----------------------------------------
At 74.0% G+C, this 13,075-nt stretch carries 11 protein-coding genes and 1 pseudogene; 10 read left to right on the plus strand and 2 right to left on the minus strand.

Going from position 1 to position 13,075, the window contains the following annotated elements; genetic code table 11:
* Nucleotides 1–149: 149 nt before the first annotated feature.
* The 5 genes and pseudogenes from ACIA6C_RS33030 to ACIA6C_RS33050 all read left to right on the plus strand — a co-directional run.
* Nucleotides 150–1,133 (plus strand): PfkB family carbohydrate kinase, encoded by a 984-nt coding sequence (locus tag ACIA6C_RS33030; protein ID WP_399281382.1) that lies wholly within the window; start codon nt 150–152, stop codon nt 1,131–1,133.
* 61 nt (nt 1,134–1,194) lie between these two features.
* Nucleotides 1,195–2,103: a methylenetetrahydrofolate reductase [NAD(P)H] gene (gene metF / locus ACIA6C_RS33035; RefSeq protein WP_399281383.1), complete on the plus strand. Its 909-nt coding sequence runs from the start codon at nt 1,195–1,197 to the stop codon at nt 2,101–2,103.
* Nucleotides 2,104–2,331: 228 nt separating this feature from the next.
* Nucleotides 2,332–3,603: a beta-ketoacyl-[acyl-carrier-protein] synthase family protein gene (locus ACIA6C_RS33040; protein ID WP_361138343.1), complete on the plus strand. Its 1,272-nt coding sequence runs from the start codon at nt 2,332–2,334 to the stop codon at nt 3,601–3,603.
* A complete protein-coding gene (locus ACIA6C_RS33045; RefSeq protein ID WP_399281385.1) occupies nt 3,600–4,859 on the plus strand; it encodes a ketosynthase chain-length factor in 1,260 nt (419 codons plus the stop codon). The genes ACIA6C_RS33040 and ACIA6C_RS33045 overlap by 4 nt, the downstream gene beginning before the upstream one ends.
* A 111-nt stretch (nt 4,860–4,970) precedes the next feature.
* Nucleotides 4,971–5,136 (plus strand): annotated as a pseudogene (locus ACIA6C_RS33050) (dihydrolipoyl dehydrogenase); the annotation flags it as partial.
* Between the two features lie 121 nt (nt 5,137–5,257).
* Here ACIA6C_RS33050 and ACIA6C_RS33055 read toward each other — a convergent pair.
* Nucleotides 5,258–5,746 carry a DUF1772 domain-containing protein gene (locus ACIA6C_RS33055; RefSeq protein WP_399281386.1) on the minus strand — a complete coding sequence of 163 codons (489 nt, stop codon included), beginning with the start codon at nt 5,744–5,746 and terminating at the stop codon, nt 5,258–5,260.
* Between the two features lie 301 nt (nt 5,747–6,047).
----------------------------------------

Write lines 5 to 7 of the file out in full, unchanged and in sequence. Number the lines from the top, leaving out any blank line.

* Nucleotides 150–1,133 (plus strand): PfkB family carbohydrate kinase, encoded by a 984-nt coding sequence (locus tag ACIA6C_RS33030; protein ID WP_399281382.1) that lies wholly within the window; start codon nt 150–152, stop codon nt 1,131–1,133.
* 61 nt (nt 1,134–1,194) lie between these two features.
* Nucleotides 1,195–2,103: a methylenetetrahydrofolate reductase [NAD(P)H] gene (gene metF / locus ACIA6C_RS33035; RefSeq protein WP_399281383.1), complete on the plus strand. Its 909-nt coding sequence runs from the start codon at nt 1,195–1,197 to the stop codon at nt 2,101–2,103.